This coming week, the Los Angeles Auto Show is staging the unveilings of several new vehicles but it’s also noteworthy for seeing the unveiling of a new manufacturer.
Founded by RJ Scaringe in 2009 as Mainstream Motors, the Michigan-based electric vehicle manufacturer became Avera Automotive and then Rivian in 2011. It markets the two mid-sized dedicated-electric vehicles launched — the 3-row, 7-passenger R1S SUV and the 5-seat R1T crew-cab pickup — as electric adventure vehicles, which it trademarked.
“I started Rivian to deliver products that the world didn’t already have – to redefine expectations through the application of technology and innovation,” said company CEO Scaringe. “Starting with a clean sheet, we have spent years developing the technology to deliver the ideal vehicle for active customers. This means having great driving dynamics on any surface on- or off-road, providing cargo solutions to easily store any type of gear, whether it’s a surf board or a fishing rod and, very importantly, being capable of driving long distances on a single charge.”
The EVs ride on a skateboard platform (the battery pack, motors, suspension, braking and thermal system are all located below the height of the wheels), which makes their production relatively simple on one line in Normal, Illinois (the former Mitsubishi Motors plant).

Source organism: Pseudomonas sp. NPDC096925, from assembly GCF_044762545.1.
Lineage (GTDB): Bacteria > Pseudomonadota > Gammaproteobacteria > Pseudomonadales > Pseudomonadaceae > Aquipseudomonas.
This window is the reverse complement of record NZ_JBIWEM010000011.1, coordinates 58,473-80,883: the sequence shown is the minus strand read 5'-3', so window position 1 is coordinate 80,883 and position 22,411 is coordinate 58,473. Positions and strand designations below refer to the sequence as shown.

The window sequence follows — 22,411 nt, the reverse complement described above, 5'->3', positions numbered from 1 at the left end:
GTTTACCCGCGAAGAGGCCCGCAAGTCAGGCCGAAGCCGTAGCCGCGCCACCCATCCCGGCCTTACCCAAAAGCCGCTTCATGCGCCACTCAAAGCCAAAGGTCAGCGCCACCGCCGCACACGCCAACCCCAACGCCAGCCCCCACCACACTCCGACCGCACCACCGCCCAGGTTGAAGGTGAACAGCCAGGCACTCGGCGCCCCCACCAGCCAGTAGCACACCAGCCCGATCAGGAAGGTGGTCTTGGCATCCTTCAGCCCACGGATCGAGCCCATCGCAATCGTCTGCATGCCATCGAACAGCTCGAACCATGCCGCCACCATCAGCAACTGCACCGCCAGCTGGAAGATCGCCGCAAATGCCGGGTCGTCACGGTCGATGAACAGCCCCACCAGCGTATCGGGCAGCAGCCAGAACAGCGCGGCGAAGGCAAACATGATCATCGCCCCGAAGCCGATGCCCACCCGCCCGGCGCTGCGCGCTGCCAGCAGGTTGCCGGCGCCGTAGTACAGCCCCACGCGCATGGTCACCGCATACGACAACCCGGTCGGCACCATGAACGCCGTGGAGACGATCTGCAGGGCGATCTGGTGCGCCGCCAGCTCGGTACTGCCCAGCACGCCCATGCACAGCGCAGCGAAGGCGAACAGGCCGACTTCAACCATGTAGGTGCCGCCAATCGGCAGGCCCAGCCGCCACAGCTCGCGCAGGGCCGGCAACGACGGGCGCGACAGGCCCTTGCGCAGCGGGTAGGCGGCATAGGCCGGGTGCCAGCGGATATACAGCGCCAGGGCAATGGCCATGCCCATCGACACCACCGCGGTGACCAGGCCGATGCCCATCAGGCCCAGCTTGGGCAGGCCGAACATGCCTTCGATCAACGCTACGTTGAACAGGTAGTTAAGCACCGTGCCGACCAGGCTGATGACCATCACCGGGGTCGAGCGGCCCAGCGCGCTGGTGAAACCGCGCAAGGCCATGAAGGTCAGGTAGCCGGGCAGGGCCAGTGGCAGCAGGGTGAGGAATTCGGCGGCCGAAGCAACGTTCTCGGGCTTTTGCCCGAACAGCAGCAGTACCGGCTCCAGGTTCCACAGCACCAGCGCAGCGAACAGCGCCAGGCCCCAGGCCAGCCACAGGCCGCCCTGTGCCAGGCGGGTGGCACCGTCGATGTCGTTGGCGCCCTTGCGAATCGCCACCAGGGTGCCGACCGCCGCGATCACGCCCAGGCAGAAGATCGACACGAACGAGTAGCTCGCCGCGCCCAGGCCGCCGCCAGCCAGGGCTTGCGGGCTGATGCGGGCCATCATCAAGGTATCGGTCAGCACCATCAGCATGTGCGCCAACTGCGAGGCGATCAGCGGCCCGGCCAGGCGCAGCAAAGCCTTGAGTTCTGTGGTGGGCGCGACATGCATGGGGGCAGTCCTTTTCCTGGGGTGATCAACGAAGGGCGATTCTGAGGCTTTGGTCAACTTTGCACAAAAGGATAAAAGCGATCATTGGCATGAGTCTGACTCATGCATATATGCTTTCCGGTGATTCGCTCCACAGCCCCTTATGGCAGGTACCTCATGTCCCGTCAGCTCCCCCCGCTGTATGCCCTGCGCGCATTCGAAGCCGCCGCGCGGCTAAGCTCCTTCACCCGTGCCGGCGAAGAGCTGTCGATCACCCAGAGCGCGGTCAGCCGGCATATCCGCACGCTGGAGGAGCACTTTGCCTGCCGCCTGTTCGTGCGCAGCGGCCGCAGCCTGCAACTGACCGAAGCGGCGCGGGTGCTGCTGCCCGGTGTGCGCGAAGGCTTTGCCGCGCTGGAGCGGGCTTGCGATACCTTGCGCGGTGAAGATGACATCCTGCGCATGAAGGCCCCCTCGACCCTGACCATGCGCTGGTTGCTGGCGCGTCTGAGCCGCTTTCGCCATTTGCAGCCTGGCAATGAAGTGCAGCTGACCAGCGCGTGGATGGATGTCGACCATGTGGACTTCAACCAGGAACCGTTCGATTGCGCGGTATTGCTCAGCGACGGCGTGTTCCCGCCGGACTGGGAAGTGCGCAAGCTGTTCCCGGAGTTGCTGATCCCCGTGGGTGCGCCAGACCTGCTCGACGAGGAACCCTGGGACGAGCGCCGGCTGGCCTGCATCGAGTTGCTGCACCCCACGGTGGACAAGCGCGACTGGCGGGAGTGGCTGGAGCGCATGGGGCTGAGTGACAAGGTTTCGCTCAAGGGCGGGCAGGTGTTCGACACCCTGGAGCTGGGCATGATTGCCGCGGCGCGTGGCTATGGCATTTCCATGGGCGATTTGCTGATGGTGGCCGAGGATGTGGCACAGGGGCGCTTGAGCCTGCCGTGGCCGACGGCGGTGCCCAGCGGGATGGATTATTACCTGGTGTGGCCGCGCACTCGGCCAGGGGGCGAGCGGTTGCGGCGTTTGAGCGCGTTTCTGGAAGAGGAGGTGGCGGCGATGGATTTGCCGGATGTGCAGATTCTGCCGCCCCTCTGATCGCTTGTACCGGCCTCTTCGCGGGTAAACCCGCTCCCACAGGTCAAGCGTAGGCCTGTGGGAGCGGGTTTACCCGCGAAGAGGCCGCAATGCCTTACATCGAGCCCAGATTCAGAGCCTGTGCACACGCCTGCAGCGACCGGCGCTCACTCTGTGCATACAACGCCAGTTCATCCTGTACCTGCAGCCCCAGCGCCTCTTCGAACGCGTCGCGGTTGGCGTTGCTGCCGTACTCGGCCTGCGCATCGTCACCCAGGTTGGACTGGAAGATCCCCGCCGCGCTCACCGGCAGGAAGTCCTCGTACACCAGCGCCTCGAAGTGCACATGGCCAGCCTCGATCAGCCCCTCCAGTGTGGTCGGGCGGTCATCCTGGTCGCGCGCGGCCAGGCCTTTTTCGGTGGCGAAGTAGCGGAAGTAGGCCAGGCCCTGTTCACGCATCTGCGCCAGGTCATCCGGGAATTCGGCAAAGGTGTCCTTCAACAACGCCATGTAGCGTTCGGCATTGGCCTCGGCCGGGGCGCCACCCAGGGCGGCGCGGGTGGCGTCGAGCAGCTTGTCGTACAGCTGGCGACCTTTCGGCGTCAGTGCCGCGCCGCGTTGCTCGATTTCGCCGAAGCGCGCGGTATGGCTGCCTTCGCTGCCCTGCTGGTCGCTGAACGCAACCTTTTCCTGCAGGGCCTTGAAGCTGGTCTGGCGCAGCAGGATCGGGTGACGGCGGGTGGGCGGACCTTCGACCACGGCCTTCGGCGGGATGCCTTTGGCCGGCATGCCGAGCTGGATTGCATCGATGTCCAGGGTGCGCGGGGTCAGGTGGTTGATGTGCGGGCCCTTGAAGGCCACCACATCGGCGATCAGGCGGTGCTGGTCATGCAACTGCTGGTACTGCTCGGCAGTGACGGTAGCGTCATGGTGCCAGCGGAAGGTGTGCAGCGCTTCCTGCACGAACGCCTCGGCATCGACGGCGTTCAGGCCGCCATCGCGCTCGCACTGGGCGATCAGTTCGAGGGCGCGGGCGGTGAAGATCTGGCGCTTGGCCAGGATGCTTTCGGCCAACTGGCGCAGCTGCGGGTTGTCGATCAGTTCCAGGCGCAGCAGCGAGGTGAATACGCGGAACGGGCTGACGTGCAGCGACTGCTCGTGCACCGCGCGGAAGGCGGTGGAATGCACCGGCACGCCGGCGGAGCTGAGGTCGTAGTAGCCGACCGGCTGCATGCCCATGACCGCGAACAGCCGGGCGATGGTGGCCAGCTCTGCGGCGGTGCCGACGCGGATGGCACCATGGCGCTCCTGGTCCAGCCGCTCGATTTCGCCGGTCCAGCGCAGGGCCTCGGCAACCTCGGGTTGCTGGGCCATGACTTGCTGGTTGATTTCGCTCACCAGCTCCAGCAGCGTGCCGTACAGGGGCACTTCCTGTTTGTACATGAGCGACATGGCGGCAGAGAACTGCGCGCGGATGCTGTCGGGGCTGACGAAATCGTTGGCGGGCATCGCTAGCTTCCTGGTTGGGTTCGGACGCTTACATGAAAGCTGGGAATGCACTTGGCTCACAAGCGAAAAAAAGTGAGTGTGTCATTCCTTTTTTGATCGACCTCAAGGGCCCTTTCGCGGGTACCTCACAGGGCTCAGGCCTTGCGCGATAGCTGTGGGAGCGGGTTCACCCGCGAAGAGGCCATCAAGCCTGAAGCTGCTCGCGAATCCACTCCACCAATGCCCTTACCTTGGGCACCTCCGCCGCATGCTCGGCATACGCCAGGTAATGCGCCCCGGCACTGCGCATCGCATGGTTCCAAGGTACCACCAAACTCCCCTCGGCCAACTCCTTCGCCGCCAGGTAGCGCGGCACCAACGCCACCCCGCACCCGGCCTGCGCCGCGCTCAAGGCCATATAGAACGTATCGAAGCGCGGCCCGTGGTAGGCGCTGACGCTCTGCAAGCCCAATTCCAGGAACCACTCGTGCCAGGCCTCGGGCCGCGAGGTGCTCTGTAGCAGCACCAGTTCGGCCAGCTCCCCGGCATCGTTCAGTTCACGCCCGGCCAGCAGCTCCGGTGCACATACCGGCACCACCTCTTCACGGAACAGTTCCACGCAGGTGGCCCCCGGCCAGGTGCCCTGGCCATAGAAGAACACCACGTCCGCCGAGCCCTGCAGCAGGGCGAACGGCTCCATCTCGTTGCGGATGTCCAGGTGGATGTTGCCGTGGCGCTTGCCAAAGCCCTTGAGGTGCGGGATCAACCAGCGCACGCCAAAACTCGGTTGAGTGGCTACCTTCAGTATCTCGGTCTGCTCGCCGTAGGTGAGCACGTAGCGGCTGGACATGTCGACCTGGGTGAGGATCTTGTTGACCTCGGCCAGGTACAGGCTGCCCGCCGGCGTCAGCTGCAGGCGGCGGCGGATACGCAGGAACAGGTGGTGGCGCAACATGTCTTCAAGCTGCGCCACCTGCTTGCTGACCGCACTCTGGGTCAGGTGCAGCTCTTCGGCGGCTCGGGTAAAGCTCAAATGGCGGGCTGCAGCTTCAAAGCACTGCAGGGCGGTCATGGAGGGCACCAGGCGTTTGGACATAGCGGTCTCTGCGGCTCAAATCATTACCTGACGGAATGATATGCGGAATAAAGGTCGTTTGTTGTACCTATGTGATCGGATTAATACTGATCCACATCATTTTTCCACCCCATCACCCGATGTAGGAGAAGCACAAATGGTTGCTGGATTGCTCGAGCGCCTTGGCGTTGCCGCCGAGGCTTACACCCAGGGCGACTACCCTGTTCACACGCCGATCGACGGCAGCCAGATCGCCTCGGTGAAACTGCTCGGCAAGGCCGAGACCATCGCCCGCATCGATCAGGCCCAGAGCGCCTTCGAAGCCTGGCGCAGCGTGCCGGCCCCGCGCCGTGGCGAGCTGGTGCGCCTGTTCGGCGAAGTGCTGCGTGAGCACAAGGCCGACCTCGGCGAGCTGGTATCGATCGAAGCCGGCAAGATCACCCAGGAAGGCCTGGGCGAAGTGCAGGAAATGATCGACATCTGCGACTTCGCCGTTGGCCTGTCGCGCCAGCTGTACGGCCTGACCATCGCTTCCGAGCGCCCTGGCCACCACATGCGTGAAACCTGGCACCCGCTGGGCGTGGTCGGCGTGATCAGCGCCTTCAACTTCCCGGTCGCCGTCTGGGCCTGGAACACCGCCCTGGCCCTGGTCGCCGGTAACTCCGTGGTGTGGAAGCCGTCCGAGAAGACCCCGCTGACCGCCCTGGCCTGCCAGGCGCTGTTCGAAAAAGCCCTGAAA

The platform houses four 147-kW motors, a suspension set-up of front unequal-length double wishbones and rear multi-links, and can cross water up to a metre deep. The suspension features dynamic roll control, adaptive dampers and adjustable air suspension, making it adjustable for optimum driving on the road and off it.
“The beauty and elegance of our quad-motor setup isn’t just about brute power,” said Executive Director of Engineering and Programs Mark Vinnels. “This architecture provides instantaneous torque with extremely precise control at each wheel, which is completely game-changing from a dynamics perspective, both on- and off-road.”
The quad-motor set-up effectively creates active torque vectoring, enabling maximum performance in driving situations from high-speed cornering to low-speed rock crawling.
The platform will be available with three battery sizes — initially 135 kWh and 180 kWh, then joined the following year by the base 105-kWh version. An onboard 11-kW charger enables the addition of 322 km of range in just 30 minutes of DC-charging. Full-charge range is between 386 and 660 km (370-644 km in the R1T pickup).
Depending on battery configuration, the total power output ranges from 300 kW to 562 (408-764 hp) and 413 to 826 lb-ft of torque. Both the bodystyles can go from zero to 100 km/h in as few as three seconds or as many as five seconds, again depending on battery size. Top speed is limited to 201 km/h and towing is rated at 5,000 kg for the R1T pickup and 3,500 kg for the R1S.
And to top it off, there is a full complement of driving aids enabled by the vehicle’s hardware suite of camera, lidar, radar, ultrasound, and high precision GPS coupled with high definition maps, all of which grants them a designation of Stage 3 automated driving (hands off wheel; eyes off road).
Deliveries are slated to begin toward the end of 2020, with prices pegged in the $60,000s (after US Federal rebates). Customers can pre-order with a $1,000 US deposit at rivian.com.